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Evolution of Transmissible Gastroenteritis Virus (TGEV): A Codon Usage Perspective.

Research paper by Saipeng S Cheng, Huiguang H Wu, Zhenhai Z Chen

Indexed on: 30 Oct '20Published on: 30 Oct '20Published in: International journal of molecular sciences



Abstract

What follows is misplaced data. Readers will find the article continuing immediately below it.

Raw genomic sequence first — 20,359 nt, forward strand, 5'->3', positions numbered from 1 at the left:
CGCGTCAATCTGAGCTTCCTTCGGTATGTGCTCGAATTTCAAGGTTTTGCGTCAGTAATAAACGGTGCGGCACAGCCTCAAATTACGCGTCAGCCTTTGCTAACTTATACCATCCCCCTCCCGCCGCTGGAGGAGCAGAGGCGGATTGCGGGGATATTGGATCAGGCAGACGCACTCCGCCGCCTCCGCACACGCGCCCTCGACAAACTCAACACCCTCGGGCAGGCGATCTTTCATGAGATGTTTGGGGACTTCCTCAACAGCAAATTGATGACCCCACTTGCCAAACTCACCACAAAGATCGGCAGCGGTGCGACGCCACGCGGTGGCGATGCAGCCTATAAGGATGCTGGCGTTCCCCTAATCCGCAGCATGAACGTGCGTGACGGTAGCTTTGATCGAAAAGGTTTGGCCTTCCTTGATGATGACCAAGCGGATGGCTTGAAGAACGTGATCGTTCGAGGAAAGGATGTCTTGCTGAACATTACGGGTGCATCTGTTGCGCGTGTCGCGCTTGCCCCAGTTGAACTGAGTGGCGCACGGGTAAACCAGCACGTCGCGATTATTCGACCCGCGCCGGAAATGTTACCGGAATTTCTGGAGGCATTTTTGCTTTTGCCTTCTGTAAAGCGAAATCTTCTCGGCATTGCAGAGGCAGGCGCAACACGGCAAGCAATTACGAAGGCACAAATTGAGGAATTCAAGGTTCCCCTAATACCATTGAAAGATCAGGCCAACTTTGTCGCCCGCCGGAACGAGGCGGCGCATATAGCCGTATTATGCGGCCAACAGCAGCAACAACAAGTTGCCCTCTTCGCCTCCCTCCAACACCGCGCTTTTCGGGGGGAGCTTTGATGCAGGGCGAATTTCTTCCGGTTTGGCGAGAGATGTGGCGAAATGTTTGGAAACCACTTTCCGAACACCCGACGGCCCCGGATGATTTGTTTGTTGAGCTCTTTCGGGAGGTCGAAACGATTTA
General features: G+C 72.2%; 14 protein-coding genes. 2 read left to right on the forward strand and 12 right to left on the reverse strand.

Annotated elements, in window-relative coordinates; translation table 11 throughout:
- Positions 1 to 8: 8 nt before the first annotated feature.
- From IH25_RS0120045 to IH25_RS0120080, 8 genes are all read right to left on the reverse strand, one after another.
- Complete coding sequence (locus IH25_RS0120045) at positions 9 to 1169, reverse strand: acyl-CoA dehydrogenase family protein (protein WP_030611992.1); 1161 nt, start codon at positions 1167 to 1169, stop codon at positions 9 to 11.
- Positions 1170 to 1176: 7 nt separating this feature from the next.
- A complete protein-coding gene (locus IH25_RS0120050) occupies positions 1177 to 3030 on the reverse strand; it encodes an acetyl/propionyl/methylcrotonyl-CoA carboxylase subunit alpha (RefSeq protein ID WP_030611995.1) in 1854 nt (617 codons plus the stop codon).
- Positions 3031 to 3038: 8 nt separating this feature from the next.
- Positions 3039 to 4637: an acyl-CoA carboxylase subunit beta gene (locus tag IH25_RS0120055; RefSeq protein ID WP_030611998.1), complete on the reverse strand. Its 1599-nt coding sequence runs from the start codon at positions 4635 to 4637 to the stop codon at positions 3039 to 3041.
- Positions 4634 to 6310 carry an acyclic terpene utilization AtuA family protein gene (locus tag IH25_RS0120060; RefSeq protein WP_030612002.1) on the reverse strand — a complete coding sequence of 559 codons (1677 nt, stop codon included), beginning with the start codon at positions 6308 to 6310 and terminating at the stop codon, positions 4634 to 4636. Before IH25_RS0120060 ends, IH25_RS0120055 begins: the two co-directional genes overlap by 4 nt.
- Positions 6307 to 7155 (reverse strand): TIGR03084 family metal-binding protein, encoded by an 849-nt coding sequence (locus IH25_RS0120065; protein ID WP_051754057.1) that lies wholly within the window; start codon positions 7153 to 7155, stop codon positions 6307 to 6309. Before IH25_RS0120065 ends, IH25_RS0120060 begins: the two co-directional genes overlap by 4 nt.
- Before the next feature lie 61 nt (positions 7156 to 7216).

Transmissible gastroenteritis virus (TGEV) is a coronavirus associated with diarrhea and high mortality in piglets. To gain insight into the evolution and adaptation of TGEV, a comprehensive analysis of phylogeny and codon usage bias was performed. The phylogenetic analyses of maximum likelihood and Bayesian inference displayed two distinct genotypes: genotypes I and II, and genotype I was classified into subtypes Ia and Ib. The compositional properties revealed that the coding sequence contained a higher number of A/U nucleotides than G/C nucleotides, and that the synonymous codon third position was A/U-enriched. The principal component analysis based on the values of relative synonymous codon usage (RSCU) showed the genotype-specific codon usage patterns. The effective number of codons (ENC) indicated moderate codon usage bias in the TGEV genome. Dinucleotide analysis showed that CpA and UpG were over-represented and CpG was under-represented in the coding sequence of the TGEV genome. The analyses of Parity Rule 2 plot, ENC-plot, and neutrality plot displayed that natural selection was the dominant evolutionary driving force in shaping codon usage preference in genotypes Ia and II. In addition, natural selection played a major role, while mutation pressure had a minor role in driving the codon usage bias in genotype Ib. The codon adaptation index (CAI), relative codon deoptimization index (RCDI), and similarity index (SiD) analyses suggested that genotype I might be more adaptive to pigs than genotype II. Current findings contribute to understanding the evolution and adaptation of TGEV.